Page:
Sydney: The Blue Mountains
We woke up in the Sydney CBD at an ungodly 5 am in the morning with the goal of scoping out the Blue Mountains for further trekking possibilities. The sun was not yet up and I cannot believe I am saying this, but I was silently wishing for my windbreaker and long socks. The Air Conditioning on the train did not help, although in rosy retrospection it was a nothing short of welcoming on the ride home. The first challenge was boarding the correct train. With platforms upon platforms and escalators that go only one way in Wynyard station, this in itself was a feat worth noting. Changing trains at Central we began the 2.5 hour train ride into the Western suburbs. The Greater Blue Mountains actually spans quite a large surface area, giving travelers the choice of several stations to embark upon their adventure- from Wentworth to Leura, Katoomba, Blackheath and beyond. Armed with my insect repellent wipes courtesy of ALDI (sponsorship opportunity please?), we walked down the streets of the most popular tourist town of Katoomba to a breathtaking view of the lush green valleys and layered mountainous plateaus that made up the national park.
The cool breeze was an optimistic start for another day of hiking opportunities. Prince Henry’s Cliff Walk lead us to a Visitors Centre where a few guide maps, trail suggestions, and much needed visits to the bathroom later we were set to go on our way. Starting down the Golden Stairway and around the three (and a half –we found a mini one) towering spires known as the 3 Sisters, we descended into the heart of the valley. Usually you’d say “with a spring in my step”, but I prefer to be unconventional and use a limp in my step instead, I hobbled downwards into the gumtree foliage. Immersed in the noises of the jungle, the laughing shrieks and wails of the animals were so alien to me that I felt like I was on a different planet altogether. It was there and then that I fostered my very first deadly spider friend. He was small, bright orange, and I screamed. Our friendship was fleeting but definitely made a lasting impression.
As we all know, what goes up must come down (or vice versa) and after a leisurely stroll along Federation Pass, we began the ascent up the Furber steps. Katoomba Falls on our right was a beautiful showering cascade, and we stopped to have lunch on one of it’s ledges while dangling our feet over the perilous drop (sorry mom!). The irony is, the visitor center told us we’d be walking for 4-5 hours along the suggested trail but I seriously think Australia is somewhat confused about it’s trail headings. All inclusive of a lunch break, and a long awaited moon picture (if you don’t already know the reference, check out Sasha’s Instagram @highonadventures) this loop took us a total of 2.5hrs. After that we made our way back to the train station in order to hop
one stop over to Wentworth.
I thoroughly underestimated my foot’s ability to handle today’s physical exertion but I limped with determination down Darwin’s Trail. A beautiful picturesque scenery of running brooks and firecracker red flowers surrounded us and my imagination teleported me back into the 1600’s, as if I was the very first explorer discovering this beautiful walkway. How exhilarating it must felt for every step to be an uncharted one.
As the creek widened and grew in volume, the trail took us down to the Weeping Rock and right across the higher portion of Wentworth falls. Standing at the top, you would never suspect how majestic it really is. The water was spilling over the lip of the rockfall, creating an overhang under which you could easily walk. This beautiful waterfall was the backdrop for our early dinner and I amused myself by watching the curious passerby’s staring at our makeshift little SnowPeak stove. As far as I’m concerned we’ve perfected the backpacker meal- couscous and tuna makes the world go round. As an exercise physiology-nerd-mixed-with-backpacker, I know this has got to be the best budget friendly and nutritiously wholesome meal after a long day of exertion (however you do get sick of it fairly quickly and crave a nice juicy slab of meat eventually).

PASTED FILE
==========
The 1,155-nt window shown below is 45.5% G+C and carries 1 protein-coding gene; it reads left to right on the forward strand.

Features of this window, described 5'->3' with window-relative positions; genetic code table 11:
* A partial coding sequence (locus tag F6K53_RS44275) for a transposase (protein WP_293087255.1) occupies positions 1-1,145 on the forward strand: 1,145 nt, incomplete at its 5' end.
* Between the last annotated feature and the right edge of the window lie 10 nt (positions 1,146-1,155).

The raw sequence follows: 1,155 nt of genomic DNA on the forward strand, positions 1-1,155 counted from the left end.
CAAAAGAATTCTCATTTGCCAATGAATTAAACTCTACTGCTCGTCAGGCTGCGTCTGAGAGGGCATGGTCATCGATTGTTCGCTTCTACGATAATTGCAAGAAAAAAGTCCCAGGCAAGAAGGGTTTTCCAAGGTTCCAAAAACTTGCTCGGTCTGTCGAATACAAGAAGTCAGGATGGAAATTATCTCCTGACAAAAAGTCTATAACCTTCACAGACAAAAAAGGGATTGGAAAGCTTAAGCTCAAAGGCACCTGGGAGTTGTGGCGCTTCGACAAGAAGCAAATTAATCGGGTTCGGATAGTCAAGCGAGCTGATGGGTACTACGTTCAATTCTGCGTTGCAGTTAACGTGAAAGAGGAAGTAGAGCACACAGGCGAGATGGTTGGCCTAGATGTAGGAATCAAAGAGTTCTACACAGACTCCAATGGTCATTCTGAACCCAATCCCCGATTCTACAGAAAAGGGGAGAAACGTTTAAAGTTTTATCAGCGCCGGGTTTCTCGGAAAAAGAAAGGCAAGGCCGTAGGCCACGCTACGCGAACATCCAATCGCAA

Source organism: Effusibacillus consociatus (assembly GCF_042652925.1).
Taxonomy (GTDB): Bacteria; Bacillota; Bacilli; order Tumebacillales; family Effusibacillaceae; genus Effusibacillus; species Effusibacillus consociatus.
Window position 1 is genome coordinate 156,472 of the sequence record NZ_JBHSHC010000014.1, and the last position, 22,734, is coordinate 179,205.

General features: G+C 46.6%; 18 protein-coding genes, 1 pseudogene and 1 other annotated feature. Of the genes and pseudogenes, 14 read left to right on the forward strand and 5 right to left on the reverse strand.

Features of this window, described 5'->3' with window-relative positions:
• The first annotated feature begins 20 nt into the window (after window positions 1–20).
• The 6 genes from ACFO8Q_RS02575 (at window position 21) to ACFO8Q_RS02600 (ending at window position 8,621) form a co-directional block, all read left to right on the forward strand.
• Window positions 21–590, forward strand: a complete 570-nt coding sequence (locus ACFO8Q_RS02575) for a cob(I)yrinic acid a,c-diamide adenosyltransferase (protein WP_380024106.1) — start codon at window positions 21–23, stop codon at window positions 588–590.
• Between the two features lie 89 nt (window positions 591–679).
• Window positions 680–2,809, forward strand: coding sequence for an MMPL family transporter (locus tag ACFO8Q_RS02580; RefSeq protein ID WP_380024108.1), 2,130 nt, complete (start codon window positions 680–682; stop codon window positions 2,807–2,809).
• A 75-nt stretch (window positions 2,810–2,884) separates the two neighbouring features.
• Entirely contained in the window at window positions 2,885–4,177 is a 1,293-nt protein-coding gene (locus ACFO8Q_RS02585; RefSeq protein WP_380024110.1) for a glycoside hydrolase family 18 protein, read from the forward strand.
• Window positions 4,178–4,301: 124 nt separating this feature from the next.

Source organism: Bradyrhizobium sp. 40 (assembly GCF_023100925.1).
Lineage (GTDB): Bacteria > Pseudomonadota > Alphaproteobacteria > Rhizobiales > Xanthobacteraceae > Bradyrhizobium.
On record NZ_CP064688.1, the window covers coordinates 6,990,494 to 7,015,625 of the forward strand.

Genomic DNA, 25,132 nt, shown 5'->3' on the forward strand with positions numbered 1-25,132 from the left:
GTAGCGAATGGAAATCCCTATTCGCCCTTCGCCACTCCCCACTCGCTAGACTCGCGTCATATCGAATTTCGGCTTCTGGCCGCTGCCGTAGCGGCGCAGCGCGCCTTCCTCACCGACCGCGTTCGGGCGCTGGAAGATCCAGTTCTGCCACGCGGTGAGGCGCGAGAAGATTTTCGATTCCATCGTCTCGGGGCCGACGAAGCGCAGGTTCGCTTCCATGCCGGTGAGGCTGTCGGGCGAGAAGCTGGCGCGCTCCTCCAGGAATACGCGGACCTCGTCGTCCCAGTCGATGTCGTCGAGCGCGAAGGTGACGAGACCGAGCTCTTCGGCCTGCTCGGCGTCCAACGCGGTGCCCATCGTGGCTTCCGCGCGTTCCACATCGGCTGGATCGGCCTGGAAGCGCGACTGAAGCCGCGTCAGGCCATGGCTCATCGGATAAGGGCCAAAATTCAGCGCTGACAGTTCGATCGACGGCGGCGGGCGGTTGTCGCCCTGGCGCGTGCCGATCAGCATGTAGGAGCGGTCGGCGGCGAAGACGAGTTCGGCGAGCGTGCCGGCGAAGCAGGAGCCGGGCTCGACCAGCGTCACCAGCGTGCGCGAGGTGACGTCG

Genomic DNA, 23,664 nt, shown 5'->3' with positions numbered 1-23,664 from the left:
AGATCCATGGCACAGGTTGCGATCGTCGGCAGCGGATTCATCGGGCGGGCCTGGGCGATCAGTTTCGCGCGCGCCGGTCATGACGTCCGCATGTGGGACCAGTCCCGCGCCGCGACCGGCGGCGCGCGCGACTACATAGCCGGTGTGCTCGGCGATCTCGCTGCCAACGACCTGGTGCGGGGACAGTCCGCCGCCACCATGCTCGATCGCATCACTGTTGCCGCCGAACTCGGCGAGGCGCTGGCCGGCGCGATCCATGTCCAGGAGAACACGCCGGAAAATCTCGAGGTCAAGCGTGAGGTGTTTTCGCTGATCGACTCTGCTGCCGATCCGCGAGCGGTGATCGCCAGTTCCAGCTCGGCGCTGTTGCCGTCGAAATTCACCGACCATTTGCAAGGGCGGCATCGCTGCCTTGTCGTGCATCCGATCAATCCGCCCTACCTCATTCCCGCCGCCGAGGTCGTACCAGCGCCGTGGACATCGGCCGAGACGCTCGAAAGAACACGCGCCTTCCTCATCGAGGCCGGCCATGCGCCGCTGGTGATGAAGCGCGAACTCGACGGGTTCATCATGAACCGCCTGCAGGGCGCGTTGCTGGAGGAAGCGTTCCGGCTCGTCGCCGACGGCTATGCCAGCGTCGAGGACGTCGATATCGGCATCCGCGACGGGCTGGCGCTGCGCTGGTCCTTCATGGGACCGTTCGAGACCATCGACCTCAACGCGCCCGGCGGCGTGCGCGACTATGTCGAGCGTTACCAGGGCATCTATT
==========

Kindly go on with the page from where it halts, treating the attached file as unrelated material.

Trying not to get distracted by the various side tracks (literally) off the main trail, we slowly stumbled (and by “we” I obviously mean “me”) back to the train station. Notwithstanding the frequent painful moans along the way (yes, my foot was really hurting if you didn’t catch on yet), we finally settled into the cushioned, air-conditioned compartment for the ride back to Sydney. Even more mentally than physically exhausted, I felt overwhelmed by the vastness of the green valleys that remain explored in my mind. I could picture Solitary Mountain, so close yet so far, taunting me just out of reach. I know that on my next visit here I will watch the sunrise from its majestic plateau, marveling at how tiny the Visitors Center along with the Three Sisters look from a distance. The longing to come back was unbelievably strong, and the only hope was for good weather.
Food for Thought
I leave you with the notion that the only thing which differs a tourist from a traveler is precisely the desire to transition from the state of visiting to a state of being as quickly and vigorously as possible. We do this by jumping into the thick of the metaphorical jungle with both feet, immersing ourselves in the true vibration of a place to learn from it, heal from it, or just to appreciate all of its little pieces working together in some kind of unfathomable harmony. Opening this chasm will undoubtedly leave you feeling extremely vulnerable yet so receptive to your own personal expansion. In these instances we should always try to remember that to explore is to know intimately exactly where you are, and to completely forego all notion of where you are going.